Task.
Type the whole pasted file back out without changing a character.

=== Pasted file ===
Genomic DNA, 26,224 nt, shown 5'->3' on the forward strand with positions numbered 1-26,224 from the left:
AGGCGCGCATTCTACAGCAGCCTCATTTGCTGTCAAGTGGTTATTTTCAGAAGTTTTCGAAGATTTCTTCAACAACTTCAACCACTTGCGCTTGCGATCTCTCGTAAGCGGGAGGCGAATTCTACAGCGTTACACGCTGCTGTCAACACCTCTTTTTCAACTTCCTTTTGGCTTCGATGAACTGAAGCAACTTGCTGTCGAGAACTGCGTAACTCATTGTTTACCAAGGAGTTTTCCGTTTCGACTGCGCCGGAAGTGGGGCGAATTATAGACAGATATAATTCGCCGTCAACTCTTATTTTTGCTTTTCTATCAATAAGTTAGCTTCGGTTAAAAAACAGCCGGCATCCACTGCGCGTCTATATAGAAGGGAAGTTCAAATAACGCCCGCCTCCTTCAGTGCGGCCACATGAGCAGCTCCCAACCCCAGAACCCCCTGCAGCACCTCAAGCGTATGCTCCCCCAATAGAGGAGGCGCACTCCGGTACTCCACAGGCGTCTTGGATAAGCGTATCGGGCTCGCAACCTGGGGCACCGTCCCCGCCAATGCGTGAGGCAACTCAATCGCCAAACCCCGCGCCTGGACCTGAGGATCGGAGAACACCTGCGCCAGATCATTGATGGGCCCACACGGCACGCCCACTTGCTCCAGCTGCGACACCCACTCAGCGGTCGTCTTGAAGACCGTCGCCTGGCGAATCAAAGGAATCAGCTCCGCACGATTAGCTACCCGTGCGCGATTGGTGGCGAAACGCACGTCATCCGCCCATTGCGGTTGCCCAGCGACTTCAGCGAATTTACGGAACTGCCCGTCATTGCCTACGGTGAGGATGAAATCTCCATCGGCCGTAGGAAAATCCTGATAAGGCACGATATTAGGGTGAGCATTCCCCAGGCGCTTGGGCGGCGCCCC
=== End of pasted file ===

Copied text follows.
Genomic DNA, 26,224 nt, shown 5'->3' on the forward strand with positions numbered 1-26,224 from the left:
AGGCGCGCATTCTACAGCAGCCTCATTTGCTGTCAAGTGGTTATTTTCAGAAGTTTTCGAAGATTTCTTCAACAACTTCAACCACTTGCGCTTGCGATCTCTCGTAAGCGGGAGGCGAATTCTACAGCGTTACACGCTGCTGTCAACACCTCTTTTTCAACTTCCTTTTGGCTTCGATGAACTGAAGCAACTTGCTGTCGAGAACTGCGTAACTCATTGTTTACCAAGGAGTTTTCCGTTTCGACTGCGCCGGAAGTGGGGCGAATTATAGACAGATATAATTCGCCGTCAACTCTTATTTTTGCTTTTCTATCAATAAGTTAGCTTCGGTTAAAAAACAGCCGGCATCCACTGCGCGTCTATATAGAAGGGAAGTTCAAATAACGCCCGCCTCCTTCAGTGCGGCCACATGAGCAGCTCCCAACCCCAGAACCCCCTGCAGCACCTCAAGCGTATGCTCCCCCAATAGAGGAGGCGCACTCCGGTACTCCACAGGCGTCTTGGATAAGCGTATCGGGCTCGCAACCTGGGGCACCGTCCCCGCCAATGCGTGAGGCAACTCAATCGCCAAACCCCGCGCCTGGACCTGAGGATCGGAGAACACCTGCGCCAGATCATTGATGGGCCCACACGGCACGCCCACTTGCTCCAGCTGCGACACCCACTCAGCGGTCGTCTTGAAGACCGTCGCCTGGCGAATCAAAGGAATCAGCTCCGCACGATTAGCTACCCGTGCGCGATTGGTGGCGAAACGCACGTCATCCGCCCATTGCGGTTGCCCAGCGACTTCAGCGAATTTACGGAACTGCCCGTCATTGCCTACGGTGAGGATGAAATCTCCATCGGCCGTAGGAAAATCCTGATAAGGCACGATATTAGGGTGAGCATTCCCCAGGCGCTTGGGCGGCGCCCC